Alas, Poor Cloud, We Knew It Well
Alas, poor Cloud! I knew it, Horatio. A fellow of infinite jest, of most excellent fancy: he hath borne me on his back a thousand times; and now, how abhorred in my imagination it is! (With apologies to William Shakespeare) My understanding of cloud computing wasn’t shaped by vendor marketing departments and interest groups. The NIST Definition of Cloud Computing was unknown to me; what I was hearing about Software-as-a-Service (SaaS) seemed reminiscent of the ASP hype that existed around the time of the last Internet bubble. For some time, I hadn’t even heard of Amazon Web Services. Many called me a cloud skeptic. In the fall of 2008, I attended a CIO briefing. One of the topics was the newly announced Windows Azure preview. After the presentation was finished, I recall thinking “So?” (I thought this rather than voicing it, because at the time I was a Microsoft employee and to do such would have been rude.) That was the last I thought about Windows Azure for quite some time. This also speaks volumes about Microsoft’s early challenges with cloud messaging. A year later, I was given an opportunity to interview for a role on the nascent Azure sales team. It was in the prep for the meeting where my eyes opened to the promise of cloud computing, thanks in large part to two whitepapers by David Chappell titled “Introduction to Cloud Platforms” and “Introducing the Azure Services Platform.” It was clear that this approach to computing would reawaken the “cottage industry” sparked by the IBM PC in the 80s. The passion sparked by the realization propelled me into the job. (A brief note: Before my views are dismissed as “drinking the Microsoft Kool-Aid,” please keep in mind that Microsoft did not have any cloud Kool-Aid to drink until 2010. I was on my own when it came to assessing the full potential of cloud technology.) Having secured a job with an explicit charter of “figure out how to sell this stuff,” I got down to the hard work of determining the best way to tell the story. Research led to the “NIST Definition of Cloud Computing,” which was becoming generally accepted—with the exception of marketing departments, which had clear reasons to dismiss it. At the time, Windows Azure was a near-perfect implementation of what NIST called Platform as a Service (PaaS). According to the NIST definition, there’s no difference between PaaS and Infrastructure-as-a-Service (IaaS) models, at least from an application architecture perspective. Whereas the original forays into service-oriented computing were an all-or-nothing proposition, cloud computing—including IaaS—allows for more conservative adopters to sign on without a radical change in how they do business. While this means less risk from a resources standpoint, there’s also the downside that adopting a cloud platform will translate into minimum business value. The current cloud wave is a mix of Software-as-a-Service (SaaS) and IaaS. While SaaS is a novel way to consume off-the-shelf software, IaaS has been reduced to self-service hosting of virtual machines. Despite the hype surrounding “the cloud,” the promise of PaaS/IaaS as deployment models for service-oriented applications remains largely untapped. And while PaaS is finally garnering analyst attention, it’s unclear whether most organizations understand the importance of adopting a service-oriented mindset. Which brings us to the tortured quote from Hamlet. The promise of cloud computing seems to have dimmed, its true value untapped. However, unlike “poor Yorick,” it does not have a set destiny that ends with, “How abhorred in my imagination it is.” IaaS can be returned to its original strong function. PaaS can take its place center-stage with IaaS and SaaS in key supporting roles. The durable economic benefits of cloud computing can be realized to the fullest—if people are willing to make that happen.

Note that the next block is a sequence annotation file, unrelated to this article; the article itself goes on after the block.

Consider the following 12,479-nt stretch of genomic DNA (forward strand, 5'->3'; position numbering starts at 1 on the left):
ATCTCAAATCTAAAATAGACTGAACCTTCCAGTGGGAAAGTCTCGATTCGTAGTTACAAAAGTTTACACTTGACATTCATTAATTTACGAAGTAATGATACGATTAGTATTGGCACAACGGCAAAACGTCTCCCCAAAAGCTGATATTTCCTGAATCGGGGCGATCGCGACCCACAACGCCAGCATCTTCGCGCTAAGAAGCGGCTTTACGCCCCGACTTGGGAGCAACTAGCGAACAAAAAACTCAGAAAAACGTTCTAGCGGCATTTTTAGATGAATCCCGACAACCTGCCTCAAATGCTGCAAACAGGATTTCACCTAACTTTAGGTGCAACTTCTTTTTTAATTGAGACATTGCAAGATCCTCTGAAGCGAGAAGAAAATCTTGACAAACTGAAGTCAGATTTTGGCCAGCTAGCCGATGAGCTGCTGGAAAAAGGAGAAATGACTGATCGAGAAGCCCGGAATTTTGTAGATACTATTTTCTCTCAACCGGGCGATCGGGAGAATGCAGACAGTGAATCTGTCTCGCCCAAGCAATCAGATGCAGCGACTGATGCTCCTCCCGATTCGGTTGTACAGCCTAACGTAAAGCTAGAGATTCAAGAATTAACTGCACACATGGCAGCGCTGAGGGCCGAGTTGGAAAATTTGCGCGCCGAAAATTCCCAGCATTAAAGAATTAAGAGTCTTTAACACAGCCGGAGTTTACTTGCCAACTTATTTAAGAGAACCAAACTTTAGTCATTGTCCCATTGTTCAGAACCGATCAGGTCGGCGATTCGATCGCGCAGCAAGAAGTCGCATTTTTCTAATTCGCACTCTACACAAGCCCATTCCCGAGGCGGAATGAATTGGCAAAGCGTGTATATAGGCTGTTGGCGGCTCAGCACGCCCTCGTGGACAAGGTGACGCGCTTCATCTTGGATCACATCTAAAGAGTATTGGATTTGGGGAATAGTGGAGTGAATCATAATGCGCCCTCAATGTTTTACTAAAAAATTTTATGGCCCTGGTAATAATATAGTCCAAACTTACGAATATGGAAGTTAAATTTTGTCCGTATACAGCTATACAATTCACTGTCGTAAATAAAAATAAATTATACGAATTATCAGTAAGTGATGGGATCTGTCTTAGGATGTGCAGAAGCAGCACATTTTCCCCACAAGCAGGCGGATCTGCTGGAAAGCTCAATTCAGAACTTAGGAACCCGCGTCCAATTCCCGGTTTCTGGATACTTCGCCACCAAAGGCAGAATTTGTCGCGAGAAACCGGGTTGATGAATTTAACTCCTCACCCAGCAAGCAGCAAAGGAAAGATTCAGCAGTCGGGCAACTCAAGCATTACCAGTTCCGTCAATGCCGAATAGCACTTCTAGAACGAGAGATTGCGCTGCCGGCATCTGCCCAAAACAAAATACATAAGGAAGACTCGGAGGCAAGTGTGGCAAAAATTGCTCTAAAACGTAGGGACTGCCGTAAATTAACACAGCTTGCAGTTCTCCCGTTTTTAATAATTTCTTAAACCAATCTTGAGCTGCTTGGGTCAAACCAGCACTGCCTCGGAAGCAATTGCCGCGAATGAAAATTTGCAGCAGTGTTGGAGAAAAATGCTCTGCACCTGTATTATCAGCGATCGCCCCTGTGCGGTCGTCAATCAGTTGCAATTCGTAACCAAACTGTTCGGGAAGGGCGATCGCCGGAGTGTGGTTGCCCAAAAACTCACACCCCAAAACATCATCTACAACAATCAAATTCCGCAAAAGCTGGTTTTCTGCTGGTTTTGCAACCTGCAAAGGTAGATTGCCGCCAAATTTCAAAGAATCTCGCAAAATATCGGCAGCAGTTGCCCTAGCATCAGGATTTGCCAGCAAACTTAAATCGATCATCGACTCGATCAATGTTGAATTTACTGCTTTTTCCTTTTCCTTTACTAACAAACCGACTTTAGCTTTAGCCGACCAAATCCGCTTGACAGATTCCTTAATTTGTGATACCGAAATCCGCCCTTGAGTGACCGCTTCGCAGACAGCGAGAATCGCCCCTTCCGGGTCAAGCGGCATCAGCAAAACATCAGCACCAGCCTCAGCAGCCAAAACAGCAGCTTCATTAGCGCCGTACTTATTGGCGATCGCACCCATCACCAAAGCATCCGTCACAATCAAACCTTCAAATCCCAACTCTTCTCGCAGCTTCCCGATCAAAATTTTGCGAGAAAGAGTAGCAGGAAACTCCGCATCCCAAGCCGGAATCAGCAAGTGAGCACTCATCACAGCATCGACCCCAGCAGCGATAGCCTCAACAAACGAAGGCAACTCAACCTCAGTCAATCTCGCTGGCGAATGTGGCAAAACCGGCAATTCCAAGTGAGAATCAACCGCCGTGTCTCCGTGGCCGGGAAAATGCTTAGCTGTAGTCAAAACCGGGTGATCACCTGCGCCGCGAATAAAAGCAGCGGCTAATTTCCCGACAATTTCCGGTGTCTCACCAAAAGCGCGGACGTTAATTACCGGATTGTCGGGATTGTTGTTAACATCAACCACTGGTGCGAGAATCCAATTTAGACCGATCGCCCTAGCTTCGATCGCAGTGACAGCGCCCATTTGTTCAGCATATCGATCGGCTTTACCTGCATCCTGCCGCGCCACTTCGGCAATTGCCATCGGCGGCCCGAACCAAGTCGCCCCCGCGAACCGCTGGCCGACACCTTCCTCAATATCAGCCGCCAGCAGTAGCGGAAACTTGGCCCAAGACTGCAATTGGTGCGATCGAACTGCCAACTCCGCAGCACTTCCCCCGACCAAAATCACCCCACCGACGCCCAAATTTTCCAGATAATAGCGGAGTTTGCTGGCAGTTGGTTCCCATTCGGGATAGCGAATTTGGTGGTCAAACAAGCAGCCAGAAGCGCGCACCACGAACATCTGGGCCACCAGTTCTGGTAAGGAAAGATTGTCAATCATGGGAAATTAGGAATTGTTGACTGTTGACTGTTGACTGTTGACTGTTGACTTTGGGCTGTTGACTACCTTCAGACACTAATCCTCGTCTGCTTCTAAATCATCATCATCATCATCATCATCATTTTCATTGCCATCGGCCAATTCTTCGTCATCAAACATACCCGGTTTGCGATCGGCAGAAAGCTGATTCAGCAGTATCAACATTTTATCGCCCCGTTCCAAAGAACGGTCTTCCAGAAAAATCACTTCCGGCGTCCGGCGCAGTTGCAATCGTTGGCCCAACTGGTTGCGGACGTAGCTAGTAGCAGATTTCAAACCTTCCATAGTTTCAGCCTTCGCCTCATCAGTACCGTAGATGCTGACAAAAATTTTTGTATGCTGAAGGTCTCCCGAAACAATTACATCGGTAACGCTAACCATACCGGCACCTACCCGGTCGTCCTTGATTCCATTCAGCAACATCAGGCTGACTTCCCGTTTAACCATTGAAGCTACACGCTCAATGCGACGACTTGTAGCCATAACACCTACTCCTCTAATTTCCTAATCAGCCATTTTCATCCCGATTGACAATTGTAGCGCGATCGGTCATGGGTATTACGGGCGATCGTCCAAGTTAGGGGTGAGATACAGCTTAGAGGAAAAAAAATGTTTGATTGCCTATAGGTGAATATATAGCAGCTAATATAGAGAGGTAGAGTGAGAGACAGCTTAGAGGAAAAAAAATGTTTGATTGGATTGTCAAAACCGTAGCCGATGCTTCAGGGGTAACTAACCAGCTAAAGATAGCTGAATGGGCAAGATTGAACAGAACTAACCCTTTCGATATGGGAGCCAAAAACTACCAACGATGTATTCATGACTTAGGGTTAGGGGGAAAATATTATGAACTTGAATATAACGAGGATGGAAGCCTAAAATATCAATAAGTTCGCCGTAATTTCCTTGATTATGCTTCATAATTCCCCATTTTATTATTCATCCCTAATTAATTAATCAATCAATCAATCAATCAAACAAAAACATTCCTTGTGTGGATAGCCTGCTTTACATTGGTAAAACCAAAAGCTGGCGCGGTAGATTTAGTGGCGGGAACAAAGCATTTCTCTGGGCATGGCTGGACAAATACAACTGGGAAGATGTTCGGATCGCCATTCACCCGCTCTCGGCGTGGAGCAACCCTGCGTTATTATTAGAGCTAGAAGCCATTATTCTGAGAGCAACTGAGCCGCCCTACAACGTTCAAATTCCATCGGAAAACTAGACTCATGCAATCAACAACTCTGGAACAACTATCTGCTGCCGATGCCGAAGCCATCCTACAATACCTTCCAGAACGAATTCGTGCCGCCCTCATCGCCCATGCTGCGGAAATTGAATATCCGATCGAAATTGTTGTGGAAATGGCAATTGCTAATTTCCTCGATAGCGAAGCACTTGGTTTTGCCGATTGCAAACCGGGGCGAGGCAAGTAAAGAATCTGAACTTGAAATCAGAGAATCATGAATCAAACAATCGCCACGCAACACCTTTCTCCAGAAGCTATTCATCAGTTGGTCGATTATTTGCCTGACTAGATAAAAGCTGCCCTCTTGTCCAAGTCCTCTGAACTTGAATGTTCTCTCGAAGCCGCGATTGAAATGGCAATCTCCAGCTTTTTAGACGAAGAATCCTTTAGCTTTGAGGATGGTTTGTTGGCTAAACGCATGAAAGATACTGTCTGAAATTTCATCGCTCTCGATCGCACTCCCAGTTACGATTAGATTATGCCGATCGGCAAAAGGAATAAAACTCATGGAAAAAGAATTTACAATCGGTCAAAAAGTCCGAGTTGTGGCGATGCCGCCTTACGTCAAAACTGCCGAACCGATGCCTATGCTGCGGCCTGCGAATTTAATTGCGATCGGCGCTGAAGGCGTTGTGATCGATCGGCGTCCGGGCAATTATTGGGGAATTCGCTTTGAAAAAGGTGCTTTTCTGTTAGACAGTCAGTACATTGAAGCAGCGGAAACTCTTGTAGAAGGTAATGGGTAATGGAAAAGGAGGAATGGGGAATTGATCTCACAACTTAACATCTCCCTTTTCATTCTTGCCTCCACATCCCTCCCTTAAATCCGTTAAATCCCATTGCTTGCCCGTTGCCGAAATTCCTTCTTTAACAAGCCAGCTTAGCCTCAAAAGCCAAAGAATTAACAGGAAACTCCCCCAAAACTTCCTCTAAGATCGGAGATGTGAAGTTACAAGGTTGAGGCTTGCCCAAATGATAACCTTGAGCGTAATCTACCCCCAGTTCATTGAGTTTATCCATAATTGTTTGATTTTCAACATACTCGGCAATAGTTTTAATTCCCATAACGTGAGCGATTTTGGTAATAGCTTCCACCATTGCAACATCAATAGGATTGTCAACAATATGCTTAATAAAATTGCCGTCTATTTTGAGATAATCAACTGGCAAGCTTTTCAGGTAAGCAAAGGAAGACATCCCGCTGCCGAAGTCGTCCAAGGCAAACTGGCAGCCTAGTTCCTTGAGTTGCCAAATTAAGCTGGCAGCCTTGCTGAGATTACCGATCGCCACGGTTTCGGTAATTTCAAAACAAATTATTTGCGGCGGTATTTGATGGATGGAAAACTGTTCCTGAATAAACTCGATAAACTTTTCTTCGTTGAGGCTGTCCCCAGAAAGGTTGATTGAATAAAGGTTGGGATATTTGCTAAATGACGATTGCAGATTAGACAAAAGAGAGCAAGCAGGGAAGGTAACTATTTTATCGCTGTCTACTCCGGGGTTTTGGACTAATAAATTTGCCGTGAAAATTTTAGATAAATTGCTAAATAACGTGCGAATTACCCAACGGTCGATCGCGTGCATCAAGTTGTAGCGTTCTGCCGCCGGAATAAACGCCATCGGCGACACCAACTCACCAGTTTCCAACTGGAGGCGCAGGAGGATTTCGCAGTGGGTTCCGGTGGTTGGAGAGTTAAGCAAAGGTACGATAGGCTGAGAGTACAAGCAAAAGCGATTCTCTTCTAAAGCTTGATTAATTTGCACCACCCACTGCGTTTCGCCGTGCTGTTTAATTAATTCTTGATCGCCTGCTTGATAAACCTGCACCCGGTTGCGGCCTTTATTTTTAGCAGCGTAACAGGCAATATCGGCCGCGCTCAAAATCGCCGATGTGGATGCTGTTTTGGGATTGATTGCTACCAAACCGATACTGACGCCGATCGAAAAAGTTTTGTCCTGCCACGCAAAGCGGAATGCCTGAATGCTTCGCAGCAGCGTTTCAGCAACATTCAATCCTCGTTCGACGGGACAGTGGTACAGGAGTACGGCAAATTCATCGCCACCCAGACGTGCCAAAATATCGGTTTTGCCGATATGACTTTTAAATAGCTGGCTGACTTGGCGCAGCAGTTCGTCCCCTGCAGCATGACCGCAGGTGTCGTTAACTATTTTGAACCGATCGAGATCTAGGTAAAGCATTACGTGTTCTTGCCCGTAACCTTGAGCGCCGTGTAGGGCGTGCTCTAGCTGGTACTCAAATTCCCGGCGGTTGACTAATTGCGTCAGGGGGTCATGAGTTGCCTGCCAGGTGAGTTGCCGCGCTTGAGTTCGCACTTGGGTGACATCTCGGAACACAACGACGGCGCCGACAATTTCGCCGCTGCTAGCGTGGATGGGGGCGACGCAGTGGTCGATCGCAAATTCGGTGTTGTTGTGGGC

Mark Eisenberg is the Director of Business Development for Fino Consulting, a technology consulting firm, which provides cloud and mobile application development for the enterprise.